I remember every shoe that I have ever owned. This is partly due to my habit of attaching sentimental value even to the simplest of things. Being brought up by parents who couldn’t always afford to buy me a brand new pair of shoes meant that I was obliged to fix, mend, repair and take good care of what I had, until a strong bond of love, trust, and even betrayal, was forged. This is the kind of bond that I created in my matric year with Lefty and the other shoe.

A wise woman once said, “It doesn’t matter how great your shoes are if you don’t accomplish anything in them,” and I have always related a stronger sense of accomplishment to black leather shoes. The first ever pair of such shoes that I owned were the small Toughies my parents bought me when I started going to school in grade 1.

Over the years my father began to struggle financially. I went from wearing Toughies to settling for anything that was black with shoe laces, from generously smearing each shoe every night with shoe polish to cautiously waxing only the front tip of a shoe just twice a week. Financial struggles also meant the termination of chauffeuring privileges between home and school, and I had to learn how to travel by foot.

After months of heat, dust and the careless steps of exhausted feet, one shoe proved to be more loyal than the other – Lefty was more reliable and trustworthy.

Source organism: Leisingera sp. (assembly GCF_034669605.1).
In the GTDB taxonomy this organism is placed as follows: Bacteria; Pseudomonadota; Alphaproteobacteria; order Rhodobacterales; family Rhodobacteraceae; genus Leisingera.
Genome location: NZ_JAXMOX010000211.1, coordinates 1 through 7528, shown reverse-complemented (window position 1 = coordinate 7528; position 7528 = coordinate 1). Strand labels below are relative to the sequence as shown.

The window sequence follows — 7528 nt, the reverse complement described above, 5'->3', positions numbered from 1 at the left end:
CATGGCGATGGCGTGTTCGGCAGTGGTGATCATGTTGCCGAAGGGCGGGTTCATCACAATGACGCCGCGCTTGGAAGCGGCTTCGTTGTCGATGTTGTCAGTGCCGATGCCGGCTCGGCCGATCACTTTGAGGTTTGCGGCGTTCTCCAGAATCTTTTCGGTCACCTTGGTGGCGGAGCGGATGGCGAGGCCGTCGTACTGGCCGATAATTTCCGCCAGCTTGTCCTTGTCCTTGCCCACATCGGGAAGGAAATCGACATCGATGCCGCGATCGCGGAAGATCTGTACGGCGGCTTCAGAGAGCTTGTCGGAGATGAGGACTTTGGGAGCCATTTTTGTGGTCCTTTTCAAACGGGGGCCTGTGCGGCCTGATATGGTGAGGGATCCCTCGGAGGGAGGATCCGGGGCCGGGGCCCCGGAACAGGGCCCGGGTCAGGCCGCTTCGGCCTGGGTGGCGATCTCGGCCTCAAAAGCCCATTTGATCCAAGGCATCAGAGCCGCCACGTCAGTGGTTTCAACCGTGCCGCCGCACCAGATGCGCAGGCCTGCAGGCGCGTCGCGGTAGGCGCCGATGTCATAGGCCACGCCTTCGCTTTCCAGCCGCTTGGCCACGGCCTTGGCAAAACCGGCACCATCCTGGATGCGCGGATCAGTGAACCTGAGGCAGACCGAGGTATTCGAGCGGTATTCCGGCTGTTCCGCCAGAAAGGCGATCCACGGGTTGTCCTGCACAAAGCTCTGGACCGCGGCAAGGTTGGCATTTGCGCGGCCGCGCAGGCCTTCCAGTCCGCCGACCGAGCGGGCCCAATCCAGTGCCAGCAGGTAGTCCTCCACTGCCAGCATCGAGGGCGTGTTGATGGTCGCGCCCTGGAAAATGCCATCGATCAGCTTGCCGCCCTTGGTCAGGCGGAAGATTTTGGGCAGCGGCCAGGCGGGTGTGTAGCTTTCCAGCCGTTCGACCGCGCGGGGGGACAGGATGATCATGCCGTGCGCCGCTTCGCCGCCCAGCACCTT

I can still see myself standing in the doorway of our classroom with my right foot strategically hidden behind a slab of brick wall. When the time to walk back home finally came, I could no longer pretend to see only one perfect shoe and imagine that the other was just a mirrored version of this perfection. I looked down at the burst tip of the shoe on my right foot and I hated it. It was a nameless and unloved shoe, the “other”, and it hated me back. It kept pinching, nibbling and chewing on my big toe – and it was a long way home. My father did try to tuck away all the extra leather that had protruded from the sole of the shoe, but that only brought its teeth even closer to my toe for an even closer bite.

Months went by and the year came to an end. After I matriculated I went to University and I had an allowance. It allowed me, for the first time in my life, to stand over a pair of black leather shoes in a store, look at the assistant in the eye and say, “I want this one.” I paid for the shoes and walked out of the store with a strong sense of pride, but knowing that I still had much more to accomplish in them.

PS: The new Lefty is my favourite, for obvious reasons.